Furthermore, the treatment given the patients at the Clinic will not result in them being impaired. Methadone “takes effect” anywhere from one to two hours after being taken. After receiving the treatment, the patients are required to promptly leave unless they are awaiting transportation. Accordingly, patients who are driving to the facility will have left the area before the treatment “takes effect.” Moreover, because methadone treatment is not given to individuals unless they have developed a tolerance to barbiturates, the treatment has little, if any, effect upon a patient's motor function. Numerous studies indicate that there is no driving impairment for patients on methadone treatment. Illustratively, there have been no traffic accidents in front of the other treatment facilities operated by Dr. Merlin.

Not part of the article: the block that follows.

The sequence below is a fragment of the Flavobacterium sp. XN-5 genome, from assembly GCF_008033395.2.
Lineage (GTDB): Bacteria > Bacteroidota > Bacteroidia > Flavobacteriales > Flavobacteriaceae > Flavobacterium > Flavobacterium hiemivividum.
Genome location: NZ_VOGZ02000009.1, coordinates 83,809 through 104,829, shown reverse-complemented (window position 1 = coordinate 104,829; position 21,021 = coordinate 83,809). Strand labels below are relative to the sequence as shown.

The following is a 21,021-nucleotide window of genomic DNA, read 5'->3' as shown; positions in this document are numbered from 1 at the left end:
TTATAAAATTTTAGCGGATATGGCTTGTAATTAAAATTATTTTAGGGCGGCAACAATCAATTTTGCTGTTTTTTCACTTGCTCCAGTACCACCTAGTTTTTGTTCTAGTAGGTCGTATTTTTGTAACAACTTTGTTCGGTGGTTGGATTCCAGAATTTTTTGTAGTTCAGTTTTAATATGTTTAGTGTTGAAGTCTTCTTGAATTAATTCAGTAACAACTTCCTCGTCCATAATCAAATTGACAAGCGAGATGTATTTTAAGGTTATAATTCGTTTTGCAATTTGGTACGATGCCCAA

12.The evidence did not establish that Starting Point would create a danger to the children of Carver. As noted above, most of Starting Point’s patients would arrive at the clinic between 5:00 a.m. and 6:45 a.m. which is before the children would arrive for school. Few patients, if any, would walk to the Clinic but would rather normally drive their own vehicles or take some form of public transportation. In that regard, Starting Point also has a policy that its patients cannot be homeless but must have a place of residence. In fact, most methadone patients are employed, have families and regularly go to their jobs. Seventy-five (75) to eighty (80) percent of the methadone patients do not have criminal records. Of those who do have criminal records, most are drug-related crimes such as bad checks, simple possession or buying illegal drugs, as opposed to violent crimes.